two, in the social imaginary globally, black americans have disappeared, vanished, and only a few worthy remain.  what i mean is that, in movies and television and commercials and commercial media (which is how the world comes to know of us america and black americans, specifically) the blacks that they see are not human.  they are drug ridden, ghettoized, encaged, violent, unintelligent, libidinal animals.  africans are like the lion king hyenas (which by the way is a movie i detest and always have. who the fuck thought it was a good idea, after doing a orientalist movie about the middle east, aladdin, then decided that when they did a movie about ‘africa’ suddenly all the characters become animals?  why are we surprised nearly 20 years later that the same company finally did a movie about black folks, princess and the frog, that the princess spends most of her time as fucking animal?  and then gets the ‘prize’ having a good job?  my daughter loves this movie.  and loves to cook.  but somebody shoot me, for all the bullshit black mamas have to go through just to give their daughters a semblance of self esteen in this world) that is to say, that ‘africans’, and by this i mean sub saharan black africans, are seen and portrayed as animals, but they are most animalian when they ‘imitate’ or ‘acknowledge’ their connections to black americans, they are at least acknowledged to exist as a separate peoples in a forever foreigner, orientalist (three pillars) sense. 

the descendents of black slaves, on the other hand, are not seen to exist.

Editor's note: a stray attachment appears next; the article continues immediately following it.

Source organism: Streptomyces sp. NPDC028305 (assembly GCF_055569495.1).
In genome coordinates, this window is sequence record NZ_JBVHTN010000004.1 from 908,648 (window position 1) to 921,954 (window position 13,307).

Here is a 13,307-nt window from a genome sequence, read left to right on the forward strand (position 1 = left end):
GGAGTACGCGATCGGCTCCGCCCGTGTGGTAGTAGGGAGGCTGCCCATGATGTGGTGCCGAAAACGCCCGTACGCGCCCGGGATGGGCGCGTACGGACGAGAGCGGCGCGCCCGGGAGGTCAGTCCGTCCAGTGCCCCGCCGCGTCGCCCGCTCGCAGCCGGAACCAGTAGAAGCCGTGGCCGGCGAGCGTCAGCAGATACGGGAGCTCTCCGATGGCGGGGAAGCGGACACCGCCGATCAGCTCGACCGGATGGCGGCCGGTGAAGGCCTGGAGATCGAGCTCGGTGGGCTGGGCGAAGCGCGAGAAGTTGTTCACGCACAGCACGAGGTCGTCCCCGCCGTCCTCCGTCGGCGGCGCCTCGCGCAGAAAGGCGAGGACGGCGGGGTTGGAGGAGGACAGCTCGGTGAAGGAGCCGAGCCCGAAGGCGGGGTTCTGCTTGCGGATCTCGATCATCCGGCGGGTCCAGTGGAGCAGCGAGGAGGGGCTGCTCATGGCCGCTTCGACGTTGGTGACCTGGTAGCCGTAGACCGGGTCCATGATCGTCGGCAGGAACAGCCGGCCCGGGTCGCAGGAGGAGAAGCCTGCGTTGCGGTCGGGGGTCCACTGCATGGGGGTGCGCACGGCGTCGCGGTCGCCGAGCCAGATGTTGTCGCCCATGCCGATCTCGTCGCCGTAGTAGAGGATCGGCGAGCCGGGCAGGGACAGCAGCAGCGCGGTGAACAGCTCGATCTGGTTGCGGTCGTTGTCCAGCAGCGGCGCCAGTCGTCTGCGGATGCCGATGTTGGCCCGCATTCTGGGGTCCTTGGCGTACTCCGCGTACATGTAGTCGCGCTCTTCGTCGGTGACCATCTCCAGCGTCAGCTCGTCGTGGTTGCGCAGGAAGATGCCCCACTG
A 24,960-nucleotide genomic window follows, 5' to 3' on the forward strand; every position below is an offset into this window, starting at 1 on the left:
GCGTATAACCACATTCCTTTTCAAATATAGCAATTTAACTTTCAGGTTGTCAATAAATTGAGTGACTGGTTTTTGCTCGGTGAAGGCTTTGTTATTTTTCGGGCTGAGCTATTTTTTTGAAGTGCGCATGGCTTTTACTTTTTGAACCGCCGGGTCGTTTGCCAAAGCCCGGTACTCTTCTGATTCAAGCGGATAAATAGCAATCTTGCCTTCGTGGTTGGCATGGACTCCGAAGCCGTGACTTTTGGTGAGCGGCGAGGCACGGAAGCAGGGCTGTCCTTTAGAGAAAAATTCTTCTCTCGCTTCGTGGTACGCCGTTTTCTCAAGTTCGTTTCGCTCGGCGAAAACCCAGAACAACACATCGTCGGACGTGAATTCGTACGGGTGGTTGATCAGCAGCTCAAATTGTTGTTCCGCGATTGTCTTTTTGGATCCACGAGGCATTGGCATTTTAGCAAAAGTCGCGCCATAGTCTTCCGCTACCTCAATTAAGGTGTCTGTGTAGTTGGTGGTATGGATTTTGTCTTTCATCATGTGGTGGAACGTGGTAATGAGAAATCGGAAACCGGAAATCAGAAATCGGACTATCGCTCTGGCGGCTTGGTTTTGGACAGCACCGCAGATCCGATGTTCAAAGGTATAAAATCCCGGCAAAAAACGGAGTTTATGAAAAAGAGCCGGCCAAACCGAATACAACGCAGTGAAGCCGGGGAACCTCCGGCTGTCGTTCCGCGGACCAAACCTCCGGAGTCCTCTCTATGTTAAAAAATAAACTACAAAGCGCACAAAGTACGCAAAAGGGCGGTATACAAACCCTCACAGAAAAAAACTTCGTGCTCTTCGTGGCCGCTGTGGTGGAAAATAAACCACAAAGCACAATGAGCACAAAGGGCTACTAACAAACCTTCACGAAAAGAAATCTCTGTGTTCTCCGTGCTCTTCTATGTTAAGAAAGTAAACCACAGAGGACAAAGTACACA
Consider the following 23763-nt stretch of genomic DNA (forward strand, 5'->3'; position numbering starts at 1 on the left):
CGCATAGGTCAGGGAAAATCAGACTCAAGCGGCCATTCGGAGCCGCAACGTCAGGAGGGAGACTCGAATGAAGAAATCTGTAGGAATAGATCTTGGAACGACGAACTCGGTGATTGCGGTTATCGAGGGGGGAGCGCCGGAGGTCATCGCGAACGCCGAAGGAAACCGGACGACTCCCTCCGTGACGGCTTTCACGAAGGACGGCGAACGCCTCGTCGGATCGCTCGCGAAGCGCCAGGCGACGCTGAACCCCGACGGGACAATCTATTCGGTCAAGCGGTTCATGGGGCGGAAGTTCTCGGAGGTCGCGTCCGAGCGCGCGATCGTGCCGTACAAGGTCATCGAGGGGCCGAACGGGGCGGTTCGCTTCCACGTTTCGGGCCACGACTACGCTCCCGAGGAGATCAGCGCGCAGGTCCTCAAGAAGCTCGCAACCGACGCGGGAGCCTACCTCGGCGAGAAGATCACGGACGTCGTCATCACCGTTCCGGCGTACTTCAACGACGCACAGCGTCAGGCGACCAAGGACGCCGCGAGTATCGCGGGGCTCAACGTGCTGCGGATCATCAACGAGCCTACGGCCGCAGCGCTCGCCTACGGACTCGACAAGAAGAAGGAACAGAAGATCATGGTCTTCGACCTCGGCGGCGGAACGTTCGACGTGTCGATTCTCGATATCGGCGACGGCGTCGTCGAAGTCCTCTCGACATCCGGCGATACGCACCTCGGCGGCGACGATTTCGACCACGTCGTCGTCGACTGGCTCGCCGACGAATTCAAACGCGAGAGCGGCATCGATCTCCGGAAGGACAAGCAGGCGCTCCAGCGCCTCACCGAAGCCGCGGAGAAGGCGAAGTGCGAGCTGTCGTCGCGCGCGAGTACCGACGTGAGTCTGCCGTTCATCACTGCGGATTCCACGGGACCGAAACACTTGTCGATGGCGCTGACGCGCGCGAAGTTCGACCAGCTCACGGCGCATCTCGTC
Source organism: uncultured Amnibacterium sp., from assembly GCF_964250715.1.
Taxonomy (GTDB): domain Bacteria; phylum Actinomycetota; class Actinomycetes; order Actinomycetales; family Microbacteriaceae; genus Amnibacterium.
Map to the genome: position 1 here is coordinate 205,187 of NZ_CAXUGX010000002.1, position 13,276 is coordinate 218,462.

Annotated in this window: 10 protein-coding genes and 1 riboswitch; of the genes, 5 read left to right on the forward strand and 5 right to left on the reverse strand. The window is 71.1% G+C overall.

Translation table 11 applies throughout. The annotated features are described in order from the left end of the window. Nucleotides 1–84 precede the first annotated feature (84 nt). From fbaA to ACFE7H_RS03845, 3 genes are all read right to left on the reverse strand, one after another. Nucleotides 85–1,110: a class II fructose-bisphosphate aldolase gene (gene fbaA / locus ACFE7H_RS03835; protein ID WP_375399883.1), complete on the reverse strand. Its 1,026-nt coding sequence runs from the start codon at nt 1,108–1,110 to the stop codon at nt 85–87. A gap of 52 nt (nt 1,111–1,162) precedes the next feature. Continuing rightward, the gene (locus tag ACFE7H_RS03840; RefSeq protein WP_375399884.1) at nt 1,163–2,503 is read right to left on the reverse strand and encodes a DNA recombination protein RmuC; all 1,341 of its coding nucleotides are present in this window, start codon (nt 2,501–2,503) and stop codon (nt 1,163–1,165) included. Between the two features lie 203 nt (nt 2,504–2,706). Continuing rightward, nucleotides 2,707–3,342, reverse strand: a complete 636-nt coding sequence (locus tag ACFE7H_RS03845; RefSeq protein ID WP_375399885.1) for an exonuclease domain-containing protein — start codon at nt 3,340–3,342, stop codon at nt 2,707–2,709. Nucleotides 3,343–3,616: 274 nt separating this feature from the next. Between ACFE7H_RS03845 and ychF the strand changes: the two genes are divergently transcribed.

(at this point i feel the need to interject and state that this not some knee jerk reaction to some horrific incident or incidents of racism in egypt.  one, i have lived and visited many places in the middle east and globally.  two, my knee jerk response, is normally to excuse such behaviour - when i encounter it, and i do on the regular, to bad education as a child, ignorance, in other words, and it takes my brain a minute to say, no, maia, wait, this is just the way it is, this is not the exception, this is the rule of an anti black world.)

and i get it, as karnythia and audre point out, we were never meant to survive. 

and so, you can see my conundrum, that our survival is one hand, miraculous and inspiring and co opted, and on the other hand, impossible, and denied. 

this is our continual genocide.  the genocide of negroes.

this is not to say, that other peoples have not endured the same tactics.  being indigenous, i know that genocide is not limited to us blacks.  this is to say, that black suffering and struggle is co opted and referenced so often because it is seen as miraculous because we are the people of genocide, and slavery, and forever not-real-citizens, and yet still we dream the impossible dream of being human.  and if we are willing to do that, other folks who dream, are inspired by our soul music. 

like the way, that people will look at a picture of a girl with one arm playing a violin, and then say something horrible, like, oh if she can do that, then i have no excuse to not do what i want!  which i hate, because fuck you, and your ‘there for the grace of god…’ bullshit.  fuck you.